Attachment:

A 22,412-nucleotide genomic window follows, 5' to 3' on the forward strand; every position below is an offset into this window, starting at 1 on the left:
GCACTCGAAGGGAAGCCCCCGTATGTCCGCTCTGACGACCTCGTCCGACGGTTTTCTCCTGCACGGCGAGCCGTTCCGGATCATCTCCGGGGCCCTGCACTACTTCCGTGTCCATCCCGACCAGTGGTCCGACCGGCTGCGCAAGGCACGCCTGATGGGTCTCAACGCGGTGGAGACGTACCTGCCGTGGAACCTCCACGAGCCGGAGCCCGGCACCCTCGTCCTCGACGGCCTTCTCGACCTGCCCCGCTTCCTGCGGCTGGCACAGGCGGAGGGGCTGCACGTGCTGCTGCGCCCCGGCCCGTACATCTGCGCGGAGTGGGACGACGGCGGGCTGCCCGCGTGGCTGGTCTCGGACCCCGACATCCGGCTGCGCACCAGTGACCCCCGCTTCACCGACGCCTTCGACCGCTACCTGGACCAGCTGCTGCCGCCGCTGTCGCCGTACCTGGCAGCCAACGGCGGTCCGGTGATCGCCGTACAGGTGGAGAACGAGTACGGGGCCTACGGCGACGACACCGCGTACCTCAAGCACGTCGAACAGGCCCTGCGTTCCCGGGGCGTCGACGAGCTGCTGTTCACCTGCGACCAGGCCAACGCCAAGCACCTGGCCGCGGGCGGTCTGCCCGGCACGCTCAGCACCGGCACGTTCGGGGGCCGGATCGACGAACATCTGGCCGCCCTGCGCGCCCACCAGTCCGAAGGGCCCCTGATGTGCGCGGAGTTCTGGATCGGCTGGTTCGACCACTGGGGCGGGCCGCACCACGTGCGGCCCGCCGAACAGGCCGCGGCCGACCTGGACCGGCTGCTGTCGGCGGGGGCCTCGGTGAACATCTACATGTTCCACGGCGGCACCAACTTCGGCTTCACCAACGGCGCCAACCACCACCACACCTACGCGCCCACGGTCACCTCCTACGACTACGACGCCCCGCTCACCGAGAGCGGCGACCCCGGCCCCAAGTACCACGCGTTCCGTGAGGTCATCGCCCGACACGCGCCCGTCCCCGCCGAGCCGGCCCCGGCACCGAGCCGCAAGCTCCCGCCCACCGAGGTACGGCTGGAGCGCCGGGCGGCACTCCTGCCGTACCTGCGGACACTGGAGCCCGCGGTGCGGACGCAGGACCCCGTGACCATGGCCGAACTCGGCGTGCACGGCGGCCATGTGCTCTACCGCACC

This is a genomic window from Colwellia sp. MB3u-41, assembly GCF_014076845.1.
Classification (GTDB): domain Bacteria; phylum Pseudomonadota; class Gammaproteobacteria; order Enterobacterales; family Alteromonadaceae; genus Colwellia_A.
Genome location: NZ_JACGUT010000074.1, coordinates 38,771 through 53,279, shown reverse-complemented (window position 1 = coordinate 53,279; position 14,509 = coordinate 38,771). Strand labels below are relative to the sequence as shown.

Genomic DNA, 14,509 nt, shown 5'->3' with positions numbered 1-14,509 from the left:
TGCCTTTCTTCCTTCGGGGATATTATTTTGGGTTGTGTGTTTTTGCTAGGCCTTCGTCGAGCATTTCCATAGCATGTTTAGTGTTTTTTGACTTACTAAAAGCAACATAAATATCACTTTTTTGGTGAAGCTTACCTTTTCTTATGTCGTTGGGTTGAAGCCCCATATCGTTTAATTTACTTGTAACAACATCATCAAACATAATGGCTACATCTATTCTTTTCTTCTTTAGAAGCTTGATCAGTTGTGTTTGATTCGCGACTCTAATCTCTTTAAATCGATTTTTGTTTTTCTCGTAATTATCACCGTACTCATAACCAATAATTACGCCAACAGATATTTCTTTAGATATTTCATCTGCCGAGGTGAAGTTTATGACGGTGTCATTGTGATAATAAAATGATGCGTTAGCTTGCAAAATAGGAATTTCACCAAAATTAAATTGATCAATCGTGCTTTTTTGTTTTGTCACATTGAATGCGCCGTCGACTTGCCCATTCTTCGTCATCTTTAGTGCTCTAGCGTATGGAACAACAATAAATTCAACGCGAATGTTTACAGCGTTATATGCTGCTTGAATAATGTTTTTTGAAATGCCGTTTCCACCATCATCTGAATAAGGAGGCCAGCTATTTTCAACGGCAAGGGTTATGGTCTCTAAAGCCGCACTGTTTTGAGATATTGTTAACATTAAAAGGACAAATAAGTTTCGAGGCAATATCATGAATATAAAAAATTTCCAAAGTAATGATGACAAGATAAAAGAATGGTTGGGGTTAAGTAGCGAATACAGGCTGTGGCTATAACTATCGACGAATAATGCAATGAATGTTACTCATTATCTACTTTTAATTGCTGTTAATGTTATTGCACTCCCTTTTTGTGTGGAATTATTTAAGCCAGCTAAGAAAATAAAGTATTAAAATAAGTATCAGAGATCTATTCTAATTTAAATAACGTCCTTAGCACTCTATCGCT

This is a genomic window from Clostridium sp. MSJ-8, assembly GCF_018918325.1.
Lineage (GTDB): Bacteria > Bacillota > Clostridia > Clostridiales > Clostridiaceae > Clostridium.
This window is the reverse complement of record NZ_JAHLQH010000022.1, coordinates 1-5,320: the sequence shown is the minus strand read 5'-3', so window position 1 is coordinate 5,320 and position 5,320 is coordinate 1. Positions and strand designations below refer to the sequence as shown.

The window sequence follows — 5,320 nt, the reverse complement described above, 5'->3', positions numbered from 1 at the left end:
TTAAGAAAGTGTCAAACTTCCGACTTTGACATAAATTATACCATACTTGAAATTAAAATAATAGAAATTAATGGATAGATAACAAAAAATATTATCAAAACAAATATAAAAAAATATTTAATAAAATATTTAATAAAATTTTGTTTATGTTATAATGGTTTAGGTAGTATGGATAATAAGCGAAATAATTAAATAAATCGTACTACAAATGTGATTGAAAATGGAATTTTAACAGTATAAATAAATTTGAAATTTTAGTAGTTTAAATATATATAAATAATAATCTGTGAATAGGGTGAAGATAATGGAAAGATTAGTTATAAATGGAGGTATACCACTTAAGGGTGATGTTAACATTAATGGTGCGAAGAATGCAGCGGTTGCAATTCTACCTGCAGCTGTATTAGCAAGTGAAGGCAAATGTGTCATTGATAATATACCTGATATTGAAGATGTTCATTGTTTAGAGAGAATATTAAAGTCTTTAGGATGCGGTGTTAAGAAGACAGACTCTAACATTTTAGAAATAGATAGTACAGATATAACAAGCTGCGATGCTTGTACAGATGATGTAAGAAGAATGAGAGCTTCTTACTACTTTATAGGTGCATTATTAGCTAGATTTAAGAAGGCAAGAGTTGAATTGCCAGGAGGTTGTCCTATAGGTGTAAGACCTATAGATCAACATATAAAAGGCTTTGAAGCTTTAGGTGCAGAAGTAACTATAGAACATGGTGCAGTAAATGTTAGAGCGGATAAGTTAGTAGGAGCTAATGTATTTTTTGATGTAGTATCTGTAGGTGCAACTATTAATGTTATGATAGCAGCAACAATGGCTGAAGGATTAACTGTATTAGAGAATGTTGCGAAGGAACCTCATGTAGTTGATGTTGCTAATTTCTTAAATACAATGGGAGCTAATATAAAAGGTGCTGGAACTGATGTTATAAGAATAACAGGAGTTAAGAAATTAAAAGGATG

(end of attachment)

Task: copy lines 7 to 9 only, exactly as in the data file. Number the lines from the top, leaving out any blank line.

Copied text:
TGCCTTTCTTCCTTCGGGGATATTATTTTGGGTTGTGTGTTTTTGCTAGGCCTTCGTCGAGCATTTCCATAGCATGTTTAGTGTTTTTTGACTTACTAAAAGCAACATAAATATCACTTTTTTGGTGAAGCTTACCTTTTCTTATGTCGTTGGGTTGAAGCCCCATATCGTTTAATTTACTTGTAACAACATCATCAAACATAATGGCTACATCTATTCTTTTCTTCTTTAGAAGCTTGATCAGTTGTGTTTGATTCGCGACTCTAATCTCTTTAAATCGATTTTTGTTTTTCTCGTAATTATCACCGTACTCATAACCAATAATTACGCCAACAGATATTTCTTTAGATATTTCATCTGCCGAGGTGAAGTTTATGACGGTGTCATTGTGATAATAAAATGATGCGTTAGCTTGCAAAATAGGAATTTCACCAAAATTAAATTGATCAATCGTGCTTTTTTGTTTTGTCACATTGAATGCGCCGTCGACTTGCCCATTCTTCGTCATCTTTAGTGCTCTAGCGTATGGAACAACAATAAATTCAACGCGAATGTTTACAGCGTTATATGCTGCTTGAATAATGTTTTTTGAAATGCCGTTTCCACCATCATCTGAATAAGGAGGCCAGCTATTTTCAACGGCAAGGGTTATGGTCTCTAAAGCCGCACTGTTTTGAGATATTGTTAACATTAAAAGGACAAATAAGTTTCGAGGCAATATCATGAATATAAAAAATTTCCAAAGTAATGATGACAAGATAAAAGAATGGTTGGGGTTAAGTAGCGAATACAGGCTGTGGCTATAACTATCGACGAATAATGCAATGAATGTTACTCATTATCTACTTTTAATTGCTGTTAATGTTATTGCACTCCCTTTTTGTGTGGAATTATTTAAGCCAGCTAAGAAAATAAAGTATTAAAATAAGTATCAGAGATCTATTCTAATTTAAATAACGTCCTTAGCACTCTATCGCT

This is a genomic window from Clostridium sp. MSJ-8, assembly GCF_018918325.1.
Lineage (GTDB): Bacteria > Bacillota > Clostridia > Clostridiales > Clostridiaceae > Clostridium.